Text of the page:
Kenya's president has promised to scrap secondary school tuition fees from next year for pupils at public schools.
Enrolment at junior schools has soared since 2003
Mwai Kibaki, who is seeking re-election this year, made the announcement at a May Day rally in the capital, Nairobi.
"My government will meet the cost of tuition... at a cost of 4.3bn Kenya shillings," ($63m) he said.
Mr Kibaki came to power in 2002 with a promise to introduce free primary education which has seen enrolment rise by almost two million children.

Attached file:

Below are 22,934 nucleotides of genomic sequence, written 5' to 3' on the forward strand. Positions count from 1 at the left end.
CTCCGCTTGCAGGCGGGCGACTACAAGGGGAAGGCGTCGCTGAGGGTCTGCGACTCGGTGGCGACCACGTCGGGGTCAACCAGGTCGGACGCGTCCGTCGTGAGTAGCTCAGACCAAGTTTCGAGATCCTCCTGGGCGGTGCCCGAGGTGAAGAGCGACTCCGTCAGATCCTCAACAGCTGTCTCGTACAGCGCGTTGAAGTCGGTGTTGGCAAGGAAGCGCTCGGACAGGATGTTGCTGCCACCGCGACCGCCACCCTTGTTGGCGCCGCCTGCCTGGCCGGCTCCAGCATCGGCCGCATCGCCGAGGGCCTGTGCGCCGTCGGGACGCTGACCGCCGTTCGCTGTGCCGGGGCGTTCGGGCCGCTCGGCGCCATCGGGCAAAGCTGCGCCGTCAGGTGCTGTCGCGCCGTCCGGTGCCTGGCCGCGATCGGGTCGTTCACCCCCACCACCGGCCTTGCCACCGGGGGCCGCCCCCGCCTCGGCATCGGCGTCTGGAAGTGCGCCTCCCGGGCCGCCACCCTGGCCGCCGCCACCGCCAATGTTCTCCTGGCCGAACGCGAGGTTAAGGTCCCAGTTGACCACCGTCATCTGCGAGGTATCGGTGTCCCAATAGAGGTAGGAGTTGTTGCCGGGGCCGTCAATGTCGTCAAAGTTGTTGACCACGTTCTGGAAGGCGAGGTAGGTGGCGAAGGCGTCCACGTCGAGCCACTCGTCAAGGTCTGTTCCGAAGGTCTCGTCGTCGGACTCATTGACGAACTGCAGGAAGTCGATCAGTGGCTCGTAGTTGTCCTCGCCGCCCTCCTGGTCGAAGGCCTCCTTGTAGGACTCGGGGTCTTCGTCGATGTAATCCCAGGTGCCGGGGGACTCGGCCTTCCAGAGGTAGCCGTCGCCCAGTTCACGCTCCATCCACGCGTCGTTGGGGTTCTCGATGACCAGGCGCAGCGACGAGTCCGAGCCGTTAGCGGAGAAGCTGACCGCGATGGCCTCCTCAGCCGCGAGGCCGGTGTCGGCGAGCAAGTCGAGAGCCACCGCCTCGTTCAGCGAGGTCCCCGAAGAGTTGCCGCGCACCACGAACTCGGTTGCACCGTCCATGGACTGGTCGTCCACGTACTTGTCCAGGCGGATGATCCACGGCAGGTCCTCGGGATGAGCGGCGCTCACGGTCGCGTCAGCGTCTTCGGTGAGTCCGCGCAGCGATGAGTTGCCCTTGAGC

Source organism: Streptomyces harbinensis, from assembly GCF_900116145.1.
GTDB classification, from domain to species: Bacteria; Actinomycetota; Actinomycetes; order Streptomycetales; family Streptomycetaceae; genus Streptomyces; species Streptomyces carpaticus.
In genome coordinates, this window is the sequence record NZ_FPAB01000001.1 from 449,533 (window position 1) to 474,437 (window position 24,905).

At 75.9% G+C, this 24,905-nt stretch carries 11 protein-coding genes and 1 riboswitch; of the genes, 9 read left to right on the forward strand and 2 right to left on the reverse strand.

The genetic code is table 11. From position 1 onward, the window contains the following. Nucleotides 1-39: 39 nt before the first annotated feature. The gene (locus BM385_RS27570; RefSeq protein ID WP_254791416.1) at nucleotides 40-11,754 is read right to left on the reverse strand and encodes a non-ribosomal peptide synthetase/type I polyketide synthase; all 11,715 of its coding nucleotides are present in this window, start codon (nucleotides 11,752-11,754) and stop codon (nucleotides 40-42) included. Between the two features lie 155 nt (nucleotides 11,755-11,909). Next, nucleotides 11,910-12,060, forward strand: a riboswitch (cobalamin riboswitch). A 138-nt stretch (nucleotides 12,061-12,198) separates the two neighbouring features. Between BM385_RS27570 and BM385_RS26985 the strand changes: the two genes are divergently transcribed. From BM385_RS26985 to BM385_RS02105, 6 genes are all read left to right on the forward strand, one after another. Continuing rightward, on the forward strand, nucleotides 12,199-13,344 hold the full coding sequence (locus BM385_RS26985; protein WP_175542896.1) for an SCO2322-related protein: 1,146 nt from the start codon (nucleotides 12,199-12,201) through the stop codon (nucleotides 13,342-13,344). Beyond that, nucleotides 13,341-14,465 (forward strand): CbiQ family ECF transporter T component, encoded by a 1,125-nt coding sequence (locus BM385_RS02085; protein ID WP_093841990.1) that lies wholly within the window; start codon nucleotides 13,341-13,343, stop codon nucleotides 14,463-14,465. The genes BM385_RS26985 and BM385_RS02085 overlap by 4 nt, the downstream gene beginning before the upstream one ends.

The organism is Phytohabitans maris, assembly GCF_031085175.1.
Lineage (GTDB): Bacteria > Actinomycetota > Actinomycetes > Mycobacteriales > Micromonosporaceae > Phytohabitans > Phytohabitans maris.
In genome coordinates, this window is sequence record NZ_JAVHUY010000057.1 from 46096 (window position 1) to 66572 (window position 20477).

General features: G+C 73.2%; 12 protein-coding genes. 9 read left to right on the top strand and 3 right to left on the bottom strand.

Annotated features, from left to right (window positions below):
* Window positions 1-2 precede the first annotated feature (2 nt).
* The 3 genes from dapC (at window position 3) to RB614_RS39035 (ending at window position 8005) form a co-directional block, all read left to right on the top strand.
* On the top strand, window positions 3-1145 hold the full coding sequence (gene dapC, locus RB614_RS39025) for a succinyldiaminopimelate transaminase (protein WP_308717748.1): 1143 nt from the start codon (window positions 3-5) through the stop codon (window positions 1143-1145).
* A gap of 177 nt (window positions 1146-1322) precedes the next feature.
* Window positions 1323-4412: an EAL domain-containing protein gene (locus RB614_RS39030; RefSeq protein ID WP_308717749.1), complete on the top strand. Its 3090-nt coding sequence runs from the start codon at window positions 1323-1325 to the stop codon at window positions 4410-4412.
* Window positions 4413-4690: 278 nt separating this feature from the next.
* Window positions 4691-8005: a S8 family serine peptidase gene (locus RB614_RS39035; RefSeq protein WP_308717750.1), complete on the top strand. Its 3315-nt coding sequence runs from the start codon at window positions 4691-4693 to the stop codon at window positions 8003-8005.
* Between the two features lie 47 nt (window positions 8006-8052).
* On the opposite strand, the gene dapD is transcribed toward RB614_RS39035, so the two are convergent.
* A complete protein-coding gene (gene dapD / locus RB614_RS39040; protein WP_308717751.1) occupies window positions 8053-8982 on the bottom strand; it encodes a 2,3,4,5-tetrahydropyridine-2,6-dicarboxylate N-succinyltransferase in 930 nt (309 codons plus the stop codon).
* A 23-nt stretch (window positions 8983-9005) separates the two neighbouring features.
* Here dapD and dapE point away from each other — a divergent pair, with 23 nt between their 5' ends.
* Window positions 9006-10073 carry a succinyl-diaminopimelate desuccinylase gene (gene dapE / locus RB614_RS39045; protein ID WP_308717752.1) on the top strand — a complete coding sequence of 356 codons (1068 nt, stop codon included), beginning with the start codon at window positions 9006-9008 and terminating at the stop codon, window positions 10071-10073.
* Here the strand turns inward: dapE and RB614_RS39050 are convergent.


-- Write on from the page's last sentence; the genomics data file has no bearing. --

But other election pledges have not been fulfilled and Mr Kibaki's term in office has been dogged by high-level corruption and nepotism scandals.
Correspondents say he faces a tough re-election campaign before polls set for December.
Over the weekend, the government said that parents who refused to send their children to junior school would be jailed.
It estimates that some 700,000 children remain out of school despite the free primary schooling.
Mr Kibaki told crowds at Uhuru Park that if more children went on to senior school it would make Kenya competitive globally.